762.94/169: Telegram

The Ambassador in the United Kingdom ( Bingham ) to the Secretary of State

680. During the course of a conversation at the Foreign Office yesterday, the German-Japanese anti-Soviet Pact was mentioned and in this connection the recent visit of Ribbentrop to Rome. The official asked if the Embassy had indication of how the United States Government viewed the German-Japanese anti-Soviet Pact and its possible effects and suggested that it would be useful if the Foreign Secretary when he was at Brussels might have an informal exchange of views on this matter with Mr. Norman Davis9 and possibly Mr. Hornbeck10 and Mr. Moffat.11 The official went on to say that according to the information of the Foreign Office, Germany was making an effort to secure an enlargement of the anti-Soviet Pact with Japan by securing the adhesion of other countries, this being with the view of establishing for herself a guarantee of hegemony over those countries. I did not gather that the Foreign Office views the anti-Soviet Pact with any particular concern merely as an indication of an alliance between Germany and Japan, but rather from the viewpoint that Germany is attempting to use it as a leverage to further her aims in Europe. According to the Foreign Office it is Germany rather than Japan that is taking the initiative in the efforts to enlarge the Pact. Poland, he said, had twice refused an invitation of Germany to adhere to the Pact. The Foreign Office is not sure what response has been given Germany by Portugal. Brazil, for some reason which is not clear, was approached by Japan in the matter and not Germany and returned an evasive answer.

The Foreign Office has what it believes reliable information that for some time prior to Ribbentrop’s visit to Rome independent talks [Page 610] went on between Japan and Italy with a view to negotiation between those two countries of a bilateral anti-Soviet Pact parallel to but independent of the German-Japanese Pact. To this Germany is said to have strenuously objected and to have insisted that the original German-Japanese Pact be enlarged by adhesions of other countries. The belief was expressed that an announcement of Italy’s accession to this pact would be forthcoming shortly.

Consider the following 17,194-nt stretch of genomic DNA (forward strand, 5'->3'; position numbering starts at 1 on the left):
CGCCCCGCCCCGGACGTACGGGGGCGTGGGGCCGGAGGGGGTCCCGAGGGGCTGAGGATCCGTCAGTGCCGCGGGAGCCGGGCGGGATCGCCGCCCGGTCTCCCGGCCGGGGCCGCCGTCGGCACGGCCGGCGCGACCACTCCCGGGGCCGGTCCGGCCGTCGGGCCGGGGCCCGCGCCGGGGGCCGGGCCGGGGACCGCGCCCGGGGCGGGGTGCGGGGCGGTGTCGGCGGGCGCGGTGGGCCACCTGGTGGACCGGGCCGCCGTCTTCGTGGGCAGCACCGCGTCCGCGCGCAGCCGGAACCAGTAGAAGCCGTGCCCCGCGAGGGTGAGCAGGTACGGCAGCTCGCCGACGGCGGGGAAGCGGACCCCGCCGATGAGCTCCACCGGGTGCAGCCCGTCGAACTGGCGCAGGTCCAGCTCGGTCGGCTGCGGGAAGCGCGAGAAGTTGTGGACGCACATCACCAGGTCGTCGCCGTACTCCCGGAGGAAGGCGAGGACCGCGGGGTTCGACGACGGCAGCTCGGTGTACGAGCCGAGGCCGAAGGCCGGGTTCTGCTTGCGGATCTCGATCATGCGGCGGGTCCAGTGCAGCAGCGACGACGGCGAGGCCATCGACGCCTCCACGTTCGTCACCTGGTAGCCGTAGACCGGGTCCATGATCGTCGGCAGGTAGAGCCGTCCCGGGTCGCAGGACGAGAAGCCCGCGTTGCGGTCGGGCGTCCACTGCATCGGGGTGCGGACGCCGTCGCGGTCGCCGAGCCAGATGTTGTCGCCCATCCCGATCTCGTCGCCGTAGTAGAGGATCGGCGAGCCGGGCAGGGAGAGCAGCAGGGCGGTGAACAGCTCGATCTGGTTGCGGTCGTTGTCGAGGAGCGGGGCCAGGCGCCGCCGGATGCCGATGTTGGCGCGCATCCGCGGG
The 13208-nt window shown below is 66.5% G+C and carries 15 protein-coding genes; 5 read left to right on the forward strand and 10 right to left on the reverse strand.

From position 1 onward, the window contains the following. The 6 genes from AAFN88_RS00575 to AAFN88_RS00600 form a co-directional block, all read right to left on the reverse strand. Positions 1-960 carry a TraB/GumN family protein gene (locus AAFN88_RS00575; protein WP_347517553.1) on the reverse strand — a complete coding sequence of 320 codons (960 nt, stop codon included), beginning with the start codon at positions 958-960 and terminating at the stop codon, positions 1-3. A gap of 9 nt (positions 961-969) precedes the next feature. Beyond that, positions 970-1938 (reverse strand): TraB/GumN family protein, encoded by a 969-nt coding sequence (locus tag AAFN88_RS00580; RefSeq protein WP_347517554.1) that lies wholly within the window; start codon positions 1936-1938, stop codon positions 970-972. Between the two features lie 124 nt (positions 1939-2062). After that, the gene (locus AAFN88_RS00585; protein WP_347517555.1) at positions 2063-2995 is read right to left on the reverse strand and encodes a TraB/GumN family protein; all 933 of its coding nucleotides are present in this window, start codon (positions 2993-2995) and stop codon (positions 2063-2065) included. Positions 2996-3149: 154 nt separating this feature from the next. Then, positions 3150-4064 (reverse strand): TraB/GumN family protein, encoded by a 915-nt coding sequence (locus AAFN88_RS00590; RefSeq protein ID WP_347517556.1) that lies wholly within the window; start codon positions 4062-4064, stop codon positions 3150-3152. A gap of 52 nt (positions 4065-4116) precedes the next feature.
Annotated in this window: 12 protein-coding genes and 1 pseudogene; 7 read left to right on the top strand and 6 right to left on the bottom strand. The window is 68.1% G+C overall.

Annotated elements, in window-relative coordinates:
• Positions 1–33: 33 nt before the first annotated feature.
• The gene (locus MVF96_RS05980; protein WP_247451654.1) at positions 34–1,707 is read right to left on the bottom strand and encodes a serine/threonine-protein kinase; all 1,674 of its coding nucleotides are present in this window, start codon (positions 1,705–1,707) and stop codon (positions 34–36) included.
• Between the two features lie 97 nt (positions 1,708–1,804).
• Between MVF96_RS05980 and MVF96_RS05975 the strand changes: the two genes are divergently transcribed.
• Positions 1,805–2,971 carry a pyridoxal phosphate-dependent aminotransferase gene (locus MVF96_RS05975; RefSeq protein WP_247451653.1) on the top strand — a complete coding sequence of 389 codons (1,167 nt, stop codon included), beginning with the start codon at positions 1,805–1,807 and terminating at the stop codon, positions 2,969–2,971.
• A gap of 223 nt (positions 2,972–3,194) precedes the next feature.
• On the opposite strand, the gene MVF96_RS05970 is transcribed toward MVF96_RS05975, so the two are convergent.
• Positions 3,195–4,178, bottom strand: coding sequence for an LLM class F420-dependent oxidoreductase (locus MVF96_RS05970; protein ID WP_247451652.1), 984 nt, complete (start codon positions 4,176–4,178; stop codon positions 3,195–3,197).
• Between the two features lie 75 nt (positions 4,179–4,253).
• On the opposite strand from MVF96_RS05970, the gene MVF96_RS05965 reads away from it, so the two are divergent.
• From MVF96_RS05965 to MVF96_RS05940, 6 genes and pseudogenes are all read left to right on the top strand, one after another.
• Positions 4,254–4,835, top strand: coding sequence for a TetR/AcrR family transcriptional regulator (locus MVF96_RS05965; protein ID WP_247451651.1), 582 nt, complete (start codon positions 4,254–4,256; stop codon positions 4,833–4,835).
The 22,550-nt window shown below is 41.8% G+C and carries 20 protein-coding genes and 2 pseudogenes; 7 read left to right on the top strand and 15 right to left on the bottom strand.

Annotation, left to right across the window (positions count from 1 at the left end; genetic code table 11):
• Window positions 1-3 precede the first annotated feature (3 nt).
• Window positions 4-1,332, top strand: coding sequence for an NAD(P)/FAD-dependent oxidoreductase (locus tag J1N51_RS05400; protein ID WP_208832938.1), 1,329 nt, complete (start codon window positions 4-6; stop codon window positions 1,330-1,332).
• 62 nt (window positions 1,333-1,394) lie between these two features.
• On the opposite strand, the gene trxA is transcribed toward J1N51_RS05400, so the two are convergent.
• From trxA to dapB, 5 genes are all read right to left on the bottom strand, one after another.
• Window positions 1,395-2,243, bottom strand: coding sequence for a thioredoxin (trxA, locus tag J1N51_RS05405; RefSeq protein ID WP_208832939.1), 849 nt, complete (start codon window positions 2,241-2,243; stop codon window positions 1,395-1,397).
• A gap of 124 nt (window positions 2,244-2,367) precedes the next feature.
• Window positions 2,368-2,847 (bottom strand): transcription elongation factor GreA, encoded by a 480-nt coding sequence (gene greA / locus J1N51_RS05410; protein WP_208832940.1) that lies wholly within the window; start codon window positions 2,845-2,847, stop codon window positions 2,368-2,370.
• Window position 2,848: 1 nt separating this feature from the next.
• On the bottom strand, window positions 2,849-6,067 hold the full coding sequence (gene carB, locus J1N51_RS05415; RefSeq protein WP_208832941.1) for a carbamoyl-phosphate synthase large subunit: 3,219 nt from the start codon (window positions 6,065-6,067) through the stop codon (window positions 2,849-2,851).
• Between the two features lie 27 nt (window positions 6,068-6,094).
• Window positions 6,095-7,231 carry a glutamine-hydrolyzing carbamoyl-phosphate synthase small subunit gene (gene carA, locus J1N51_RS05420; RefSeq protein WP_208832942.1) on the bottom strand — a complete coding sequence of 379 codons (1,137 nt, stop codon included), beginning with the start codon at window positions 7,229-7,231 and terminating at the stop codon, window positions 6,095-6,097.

The Foreign Office appears to see in these maneuvers of Germany something more than efforts motivated by fear of infiltration of Communist principles into Germany. The isolation of Russia, which the success of these efforts might lead Germany to hope for, would serve other purposes and at the same time Germany would have built up a group of nations under her leadership in which dislike of Russia would serve as the starting point of what might develop into a loose alliance. To state the matter simply, it appears from the Foreign Office’s statement that Germany is endeavoring through the anti-Soviet Pact to set up a bloc of nations under her own leadership in opposition to the Anglo-French and Franco-Soviet combinations.

I gather that Ribbentrop’s visit to Rome has puzzled the Foreign Office here; that they feel reorientations of policy are taking place on the continent; that they are somewhat puzzled and anxious and are trying to ascertain what direction these new moves are taking. No one seems to know exactly what Germany is driving at and it is of interest in this connection that, according to my Foreign Office informant, the Foreign Secretary was sufficiently puzzled and concerned by Ribbentrop’s visit to Rome to express to him on his return to London a vague surprise at such field of activity for the German Ambassador to Great Britain. It seems that the German Ambassador interpreted this, which was really a hint for information as to what he had been doing, as an expression of extreme regret on the part of the Foreign Secretary that he had not remained in London where his services were invaluable, and so reported to the German Foreign Office, giving them to understand that his position in London was so tremendous that he had been reproached for staying away so long.

I was also told that apropos of the invitation to Germany to attend the Nine Power Conference at Brussels Ribbentrop had stated somewhat obscurely to Eden12 that Mussolini “ought to win in the fight with China” for the sake of the whole world as it would be a valuable setback to communism. If this statement accurately represents the views of Hitler and the German Government it would seem to offer a sufficient explanation of why Germany has declined the invitation. A not illogical inference would be that Germany has not [got?] her [Page 611] own terms with Japan, for what they may be worth, for the safeguarding of her considerable interests in China.

A member of the staff has written a private letter to Moffat at Brussels conveying information of the Foreign Office’s expressed desire to exchange views with officials of the Department regarding the German-Japanese anti-Soviet Pact. The information outlined above in regard to German activities in this connection was given by the Foreign Office in the utmost confidence. It has not been detailed in the letter to Moffat at the express requests of the Foreign Office.

  1. American delegate.
  2. Stanley K. Hornbeck, Adviser on Political Relations.
  3. Jay Pierrepont Moffat, Chief of the Division of European Affairs.
  4. Anthony Eden. British Secretary of State for Foreign Affairs.